Often believers are attempting to ‘hear God’ only to bolster their position, reputation, ‘connections’ and prestige.  There’s no talk about falling down and dying as Jesus revealed in John 12.  If I’m extremely occupied with knowing God’s will it will maneuver me into a completely wrong position.  Discipleship was never meant to be a celestial self-improvement plan.

When I get over-concerned about ‘my’ discipleship, acquiring the praise of men and achieving a modicum of honor, I end up ‘missing the boat’.  Life was not meant to profit from, but ‘to fall and die.’  There is a deadly danger of becoming self-aware and self-absorbed.  And this is ‘the spirit of the age’.

Nothing will ever go right if we try to hear the Lord while we avoid falling and dying.  To put it another way.  There can be no resurrection without a crucifixion first.  We must die if we are going to live.  We must become weak before we can understand power.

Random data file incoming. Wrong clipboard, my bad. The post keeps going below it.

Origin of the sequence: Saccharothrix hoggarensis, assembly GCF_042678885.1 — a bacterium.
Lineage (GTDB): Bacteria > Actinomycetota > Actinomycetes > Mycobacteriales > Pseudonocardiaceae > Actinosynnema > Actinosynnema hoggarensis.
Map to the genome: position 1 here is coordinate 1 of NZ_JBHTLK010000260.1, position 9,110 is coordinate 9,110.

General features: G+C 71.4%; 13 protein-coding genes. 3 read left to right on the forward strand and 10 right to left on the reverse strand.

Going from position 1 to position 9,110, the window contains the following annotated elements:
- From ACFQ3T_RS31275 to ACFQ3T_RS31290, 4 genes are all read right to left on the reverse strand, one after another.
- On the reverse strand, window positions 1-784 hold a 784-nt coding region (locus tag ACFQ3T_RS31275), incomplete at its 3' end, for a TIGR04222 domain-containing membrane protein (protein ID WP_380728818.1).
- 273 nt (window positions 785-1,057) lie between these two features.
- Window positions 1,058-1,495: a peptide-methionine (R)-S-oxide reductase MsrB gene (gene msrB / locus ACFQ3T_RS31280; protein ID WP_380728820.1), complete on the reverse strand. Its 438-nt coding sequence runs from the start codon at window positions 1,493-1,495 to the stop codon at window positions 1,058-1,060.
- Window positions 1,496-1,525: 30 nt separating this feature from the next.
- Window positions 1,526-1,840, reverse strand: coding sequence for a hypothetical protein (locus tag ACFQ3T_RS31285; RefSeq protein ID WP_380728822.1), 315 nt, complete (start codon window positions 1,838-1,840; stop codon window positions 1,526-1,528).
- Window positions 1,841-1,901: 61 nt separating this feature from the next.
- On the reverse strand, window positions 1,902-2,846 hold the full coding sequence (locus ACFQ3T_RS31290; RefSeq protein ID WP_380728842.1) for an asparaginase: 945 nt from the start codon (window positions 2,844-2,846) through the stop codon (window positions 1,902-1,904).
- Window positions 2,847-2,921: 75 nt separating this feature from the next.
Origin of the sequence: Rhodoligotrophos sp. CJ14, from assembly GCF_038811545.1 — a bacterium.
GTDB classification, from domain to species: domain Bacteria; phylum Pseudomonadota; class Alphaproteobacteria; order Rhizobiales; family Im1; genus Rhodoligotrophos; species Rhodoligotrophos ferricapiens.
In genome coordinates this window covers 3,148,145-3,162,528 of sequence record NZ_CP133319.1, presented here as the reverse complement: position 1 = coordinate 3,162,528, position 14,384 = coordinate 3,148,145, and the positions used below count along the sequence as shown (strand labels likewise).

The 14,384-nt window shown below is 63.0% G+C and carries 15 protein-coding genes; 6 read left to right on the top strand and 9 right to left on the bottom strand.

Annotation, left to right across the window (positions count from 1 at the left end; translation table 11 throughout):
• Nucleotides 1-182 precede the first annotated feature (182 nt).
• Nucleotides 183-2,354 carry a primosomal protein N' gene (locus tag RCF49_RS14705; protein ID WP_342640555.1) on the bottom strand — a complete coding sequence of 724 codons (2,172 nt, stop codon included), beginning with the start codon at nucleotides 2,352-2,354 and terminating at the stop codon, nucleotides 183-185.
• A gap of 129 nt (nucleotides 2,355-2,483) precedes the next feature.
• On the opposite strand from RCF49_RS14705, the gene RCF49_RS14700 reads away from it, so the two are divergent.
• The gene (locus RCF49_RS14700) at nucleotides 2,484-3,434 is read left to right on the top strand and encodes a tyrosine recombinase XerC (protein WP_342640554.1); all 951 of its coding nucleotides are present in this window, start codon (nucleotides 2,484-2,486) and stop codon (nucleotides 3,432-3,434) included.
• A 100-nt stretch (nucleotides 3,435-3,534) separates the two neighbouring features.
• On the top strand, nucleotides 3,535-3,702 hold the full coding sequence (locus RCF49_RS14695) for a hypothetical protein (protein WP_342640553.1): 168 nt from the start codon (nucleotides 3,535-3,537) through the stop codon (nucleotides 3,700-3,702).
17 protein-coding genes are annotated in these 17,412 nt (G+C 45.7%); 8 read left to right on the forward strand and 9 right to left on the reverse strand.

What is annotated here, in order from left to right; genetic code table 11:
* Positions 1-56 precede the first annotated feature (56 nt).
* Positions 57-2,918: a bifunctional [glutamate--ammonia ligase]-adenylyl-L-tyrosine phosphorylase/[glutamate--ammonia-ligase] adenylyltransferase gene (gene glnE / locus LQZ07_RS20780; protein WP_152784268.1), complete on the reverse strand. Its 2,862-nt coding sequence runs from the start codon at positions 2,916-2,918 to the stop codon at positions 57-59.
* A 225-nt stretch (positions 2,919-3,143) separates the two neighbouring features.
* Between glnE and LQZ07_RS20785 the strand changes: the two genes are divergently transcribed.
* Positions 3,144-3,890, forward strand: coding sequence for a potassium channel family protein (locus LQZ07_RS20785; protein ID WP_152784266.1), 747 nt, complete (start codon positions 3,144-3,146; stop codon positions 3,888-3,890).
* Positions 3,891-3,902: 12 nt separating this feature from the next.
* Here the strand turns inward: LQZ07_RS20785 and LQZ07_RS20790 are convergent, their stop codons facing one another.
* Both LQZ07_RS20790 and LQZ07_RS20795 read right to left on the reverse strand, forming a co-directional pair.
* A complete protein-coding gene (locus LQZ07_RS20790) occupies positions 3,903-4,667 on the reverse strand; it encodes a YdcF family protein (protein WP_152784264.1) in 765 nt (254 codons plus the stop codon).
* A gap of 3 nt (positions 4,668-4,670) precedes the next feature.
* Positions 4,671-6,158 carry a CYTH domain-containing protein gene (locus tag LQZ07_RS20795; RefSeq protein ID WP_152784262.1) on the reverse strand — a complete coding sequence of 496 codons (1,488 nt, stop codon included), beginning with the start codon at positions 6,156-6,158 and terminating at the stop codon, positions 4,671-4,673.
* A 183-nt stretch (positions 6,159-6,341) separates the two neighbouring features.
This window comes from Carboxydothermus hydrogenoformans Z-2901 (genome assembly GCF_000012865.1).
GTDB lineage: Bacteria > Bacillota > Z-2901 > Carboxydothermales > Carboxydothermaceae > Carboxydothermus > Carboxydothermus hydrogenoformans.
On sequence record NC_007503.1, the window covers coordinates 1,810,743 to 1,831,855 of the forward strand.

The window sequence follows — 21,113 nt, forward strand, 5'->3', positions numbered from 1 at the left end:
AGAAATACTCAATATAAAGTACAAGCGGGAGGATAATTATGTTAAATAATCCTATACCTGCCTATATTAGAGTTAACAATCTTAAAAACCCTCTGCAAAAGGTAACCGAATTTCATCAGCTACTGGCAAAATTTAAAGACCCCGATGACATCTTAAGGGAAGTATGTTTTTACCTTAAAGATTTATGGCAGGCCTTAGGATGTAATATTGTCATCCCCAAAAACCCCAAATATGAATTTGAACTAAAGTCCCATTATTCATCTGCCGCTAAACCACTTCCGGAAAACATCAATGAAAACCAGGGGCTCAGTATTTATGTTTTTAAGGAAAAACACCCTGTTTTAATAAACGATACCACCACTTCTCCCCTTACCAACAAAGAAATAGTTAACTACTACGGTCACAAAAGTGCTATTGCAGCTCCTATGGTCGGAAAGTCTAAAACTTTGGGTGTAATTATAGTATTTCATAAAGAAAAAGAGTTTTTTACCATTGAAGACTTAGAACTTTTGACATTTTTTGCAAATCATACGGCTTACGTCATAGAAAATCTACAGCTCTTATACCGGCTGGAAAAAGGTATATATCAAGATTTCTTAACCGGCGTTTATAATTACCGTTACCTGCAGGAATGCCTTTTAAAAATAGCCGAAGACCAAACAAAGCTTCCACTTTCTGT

Will you realign your life to include ‘falling, and dying?’ 

Do you really want to hear Him?  Will you realign your life to include ‘falling, and dying?’  Will you begin to readjust the way you approach yourself and others?Modern popular versions of our faith will almost always lack this ‘death-life’ component.  These versions are often designed to reflect our society.  And we are terribly self-centered.  We will not ever grow and mature unless we consent to ‘falling and dying’.

Beware of the church whose leaders do not ‘limp.’

Beware of the church whose leaders do not ‘limp.’ Dying to self is a challenging and vital component to our faith that will bring us into an astonishing fruitfulness.  That is what happens to those who die–they bring life to others.